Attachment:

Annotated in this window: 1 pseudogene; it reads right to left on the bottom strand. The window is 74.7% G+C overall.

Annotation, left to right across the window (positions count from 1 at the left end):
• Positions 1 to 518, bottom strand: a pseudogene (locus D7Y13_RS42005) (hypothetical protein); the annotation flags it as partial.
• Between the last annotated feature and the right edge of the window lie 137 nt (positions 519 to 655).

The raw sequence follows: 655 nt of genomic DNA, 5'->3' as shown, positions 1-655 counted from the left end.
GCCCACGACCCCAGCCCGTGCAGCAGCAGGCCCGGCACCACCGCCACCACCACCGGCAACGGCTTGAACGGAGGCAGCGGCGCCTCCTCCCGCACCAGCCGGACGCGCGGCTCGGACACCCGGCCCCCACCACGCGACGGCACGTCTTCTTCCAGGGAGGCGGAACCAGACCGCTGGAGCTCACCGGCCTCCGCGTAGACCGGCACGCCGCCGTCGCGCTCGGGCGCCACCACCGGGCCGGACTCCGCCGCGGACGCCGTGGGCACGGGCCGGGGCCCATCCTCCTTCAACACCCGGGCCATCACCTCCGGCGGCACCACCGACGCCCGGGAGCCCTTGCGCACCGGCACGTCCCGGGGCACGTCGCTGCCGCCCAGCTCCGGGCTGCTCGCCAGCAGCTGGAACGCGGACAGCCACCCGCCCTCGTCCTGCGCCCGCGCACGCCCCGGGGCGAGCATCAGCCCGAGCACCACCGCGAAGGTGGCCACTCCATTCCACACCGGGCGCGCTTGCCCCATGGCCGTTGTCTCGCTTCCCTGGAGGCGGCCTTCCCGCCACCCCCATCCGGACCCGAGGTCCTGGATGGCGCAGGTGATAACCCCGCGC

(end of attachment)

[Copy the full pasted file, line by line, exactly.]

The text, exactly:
Annotated in this window: 1 pseudogene; it reads right to left on the bottom strand. The window is 74.7% G+C overall.

Annotation, left to right across the window (positions count from 1 at the left end):
• Positions 1 to 518, bottom strand: a pseudogene (locus D7Y13_RS42005) (hypothetical protein); the annotation flags it as partial.
• Between the last annotated feature and the right edge of the window lie 137 nt (positions 519 to 655).

The raw sequence follows: 655 nt of genomic DNA, 5'->3' as shown, positions 1-655 counted from the left end.
GCCCACGACCCCAGCCCGTGCAGCAGCAGGCCCGGCACCACCGCCACCACCACCGGCAACGGCTTGAACGGAGGCAGCGGCGCCTCCTCCCGCACCAGCCGGACGCGCGGCTCGGACACCCGGCCCCCACCACGCGACGGCACGTCTTCTTCCAGGGAGGCGGAACCAGACCGCTGGAGCTCACCGGCCTCCGCGTAGACCGGCACGCCGCCGTCGCGCTCGGGCGCCACCACCGGGCCGGACTCCGCCGCGGACGCCGTGGGCACGGGCCGGGGCCCATCCTCCTTCAACACCCGGGCCATCACCTCCGGCGGCACCACCGACGCCCGGGAGCCCTTGCGCACCGGCACGTCCCGGGGCACGTCGCTGCCGCCCAGCTCCGGGCTGCTCGCCAGCAGCTGGAACGCGGACAGCCACCCGCCCTCGTCCTGCGCCCGCGCACGCCCCGGGGCGAGCATCAGCCCGAGCACCACCGCGAAGGTGGCCACTCCATTCCACACCGGGCGCGCTTGCCCCATGGCCGTTGTCTCGCTTCCCTGGAGGCGGCCTTCCCGCCACCCCCATCCGGACCCGAGGTCCTGGATGGCGCAGGTGATAACCCCGCGC